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1999-2: 1993 Candidate May Not Raise Contributions Exceeding Contribution Limit for the Purpose of Retiring Outstanding Liabilities from the 1993 Elections

January 07, 1999

Re: Administrative Code §3-703(1)(f); Campaign Finance Board Rules 1-04(c)(1), (g)(4)-(6), (m); 3-02(b); Op. No. 1999-2

An advisory opinion has been requested on behalf of Committee for David Dinkins II (the "Committee"), the Committee authorized by and acting on behalf of David N. Dinkins in his 1993 re-election campaign for Mayor1. The request states:

At the conclusion of the 1993 campaign, the Committee had outstanding obligations that could not be met. Some of those obligations remain outstanding today2.

We request an advisory opinion determining whether, more than five years after the conclusion of the 1993 election, we can seek funds from individuals and entities who have previously contributed the maximum amount permitted under the provisions of the New York City Campaign Finance Act in effect at the time of the election for the sole purpose of paying obligations incurred in connection with the 1993 campaign. None of the money raised will be used for any purpose other than to pay off the previously existing obligations.

The contribution limit prescribed by the Campaign Finance Act for participating candidates for Mayor in the primary and general elections held in 1993 was $6,500. Former New York City Administrative Code §3-703(1)(f)3. (Abiding by the contribution limits of the Act is one of the conditions explicitly agreed to by candidates who join the voluntary Campaign Finance Program.) The acceptance and deposit of contributions exceeding the applicable limit in effect is prohibited, and accordingly, excess contributions must be returned to the contributor. Campaign Finance Board Rule 1-04(c)(1); see also Advisory Opinion No. 1993-8 (July 20, 1993). Post-election contributions accepted to pay debt from that election are subject to the contribution limits applicable in that election. Rule 1-04(m). While the Committee was not required to file disclosure statements with the Board after July 15, 1994, it remains subject to all other Program requirements for the 1993 elections, including the Act's contribution limits. See former Rule 3-02(g), recodified in Rule 3-02(b).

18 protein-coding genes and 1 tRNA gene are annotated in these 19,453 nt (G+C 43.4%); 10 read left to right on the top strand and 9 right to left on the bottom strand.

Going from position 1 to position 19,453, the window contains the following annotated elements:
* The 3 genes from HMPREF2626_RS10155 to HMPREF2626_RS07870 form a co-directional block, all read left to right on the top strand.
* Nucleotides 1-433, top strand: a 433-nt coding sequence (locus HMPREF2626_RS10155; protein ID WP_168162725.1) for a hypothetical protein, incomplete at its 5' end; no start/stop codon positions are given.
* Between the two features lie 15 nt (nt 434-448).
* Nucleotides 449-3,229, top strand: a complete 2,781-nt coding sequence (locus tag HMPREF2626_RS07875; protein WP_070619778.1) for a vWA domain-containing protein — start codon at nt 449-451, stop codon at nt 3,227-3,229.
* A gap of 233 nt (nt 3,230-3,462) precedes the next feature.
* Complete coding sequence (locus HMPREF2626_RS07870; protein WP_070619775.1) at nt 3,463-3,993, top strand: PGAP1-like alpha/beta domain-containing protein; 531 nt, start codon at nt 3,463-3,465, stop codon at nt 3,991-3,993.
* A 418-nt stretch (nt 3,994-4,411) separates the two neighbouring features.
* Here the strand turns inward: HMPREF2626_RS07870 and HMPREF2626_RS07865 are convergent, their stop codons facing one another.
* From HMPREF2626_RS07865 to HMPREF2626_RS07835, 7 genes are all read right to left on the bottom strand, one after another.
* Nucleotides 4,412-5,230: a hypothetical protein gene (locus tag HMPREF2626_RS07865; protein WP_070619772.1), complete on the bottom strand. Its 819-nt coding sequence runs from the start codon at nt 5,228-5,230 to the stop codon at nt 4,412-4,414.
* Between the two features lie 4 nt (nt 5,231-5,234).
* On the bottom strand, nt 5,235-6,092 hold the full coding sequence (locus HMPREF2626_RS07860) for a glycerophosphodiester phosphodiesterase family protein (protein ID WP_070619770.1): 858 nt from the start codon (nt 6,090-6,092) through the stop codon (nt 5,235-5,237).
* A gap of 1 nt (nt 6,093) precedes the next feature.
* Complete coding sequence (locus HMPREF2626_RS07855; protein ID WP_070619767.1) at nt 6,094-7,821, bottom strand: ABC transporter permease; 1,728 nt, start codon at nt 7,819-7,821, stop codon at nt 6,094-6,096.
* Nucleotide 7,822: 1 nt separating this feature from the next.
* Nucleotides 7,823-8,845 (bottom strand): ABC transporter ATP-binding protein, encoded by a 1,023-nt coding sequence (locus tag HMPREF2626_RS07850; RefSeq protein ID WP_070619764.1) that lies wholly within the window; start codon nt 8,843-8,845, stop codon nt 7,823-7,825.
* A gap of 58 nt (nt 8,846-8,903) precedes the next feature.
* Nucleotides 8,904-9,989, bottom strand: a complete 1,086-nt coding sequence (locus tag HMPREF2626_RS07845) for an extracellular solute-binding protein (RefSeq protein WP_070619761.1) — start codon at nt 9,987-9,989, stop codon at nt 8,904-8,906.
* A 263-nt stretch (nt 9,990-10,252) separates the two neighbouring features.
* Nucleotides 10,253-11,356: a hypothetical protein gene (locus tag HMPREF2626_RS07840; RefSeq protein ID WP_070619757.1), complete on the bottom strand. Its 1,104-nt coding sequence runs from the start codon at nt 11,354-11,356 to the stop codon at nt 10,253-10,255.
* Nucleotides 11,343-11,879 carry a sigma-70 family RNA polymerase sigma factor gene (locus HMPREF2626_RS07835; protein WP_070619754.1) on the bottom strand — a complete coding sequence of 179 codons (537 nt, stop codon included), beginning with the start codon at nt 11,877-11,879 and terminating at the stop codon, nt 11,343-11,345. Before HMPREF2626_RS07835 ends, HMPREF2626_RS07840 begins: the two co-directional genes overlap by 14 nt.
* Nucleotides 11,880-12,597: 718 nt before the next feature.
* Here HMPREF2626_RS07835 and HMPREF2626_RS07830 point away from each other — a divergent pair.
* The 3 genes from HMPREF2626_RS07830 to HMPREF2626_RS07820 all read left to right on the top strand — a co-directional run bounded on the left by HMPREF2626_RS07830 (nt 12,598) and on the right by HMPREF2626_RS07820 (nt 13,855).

The Board recognizes the potential difficulties the Committee faces in attempting to reduce a large outstanding debt more than five years after the election. Indeed, ongoing efforts to reduce the debt are themselves necessary to maintain compliance with the Act's contribution limits pursuant to Rule 1-04(g)(4)-(6) (describing when debt and other extensions of credit will be treated as contributions, subject to the Act's limits).

Other jurisdictions have addressed similar issues, consistently finding that contribution limits remain applicable to post-election contributions to pay off debts. See, e.g., New York State Board of Elections 1978 Opinion No. 3 (undated); Federal Election Commission ("FEC") Advisory Opinions No. 1993-19 (November 15, 1993) (nine-year-old debt) and No. 1985-2 (February 22, 1985) (six-year-old debt); New Jersey Election Law Enforcement Commission Advisory Opinion No. 05-1994 (June 17, 1994) (one-year-old debt). The FEC has found that to allow a waiver of the $1,000 per election contribution limit would undercut the protections against undue influence that the federal contribution limits were designed to prevent. FEC Advisory Opinion No. 1993-19, supra4 ("removing the limits would be contrary to the plain wording of the statute as well as some of the basic principles underlying the Act and the public financing statutes"); see also FEC Advisory Opinion No. 1998-20 (November 4, 1998) and FEC Advisory Opinion No. 1985-2, supra. On the other hand, the FEC has waived the $50,000 limit on the use of a candidate's personal funds which is applicable only to Presidential candidates receiving public matching funds. FEC Advisory Opinions Nos. 1993-19, and 1998-20, supra5.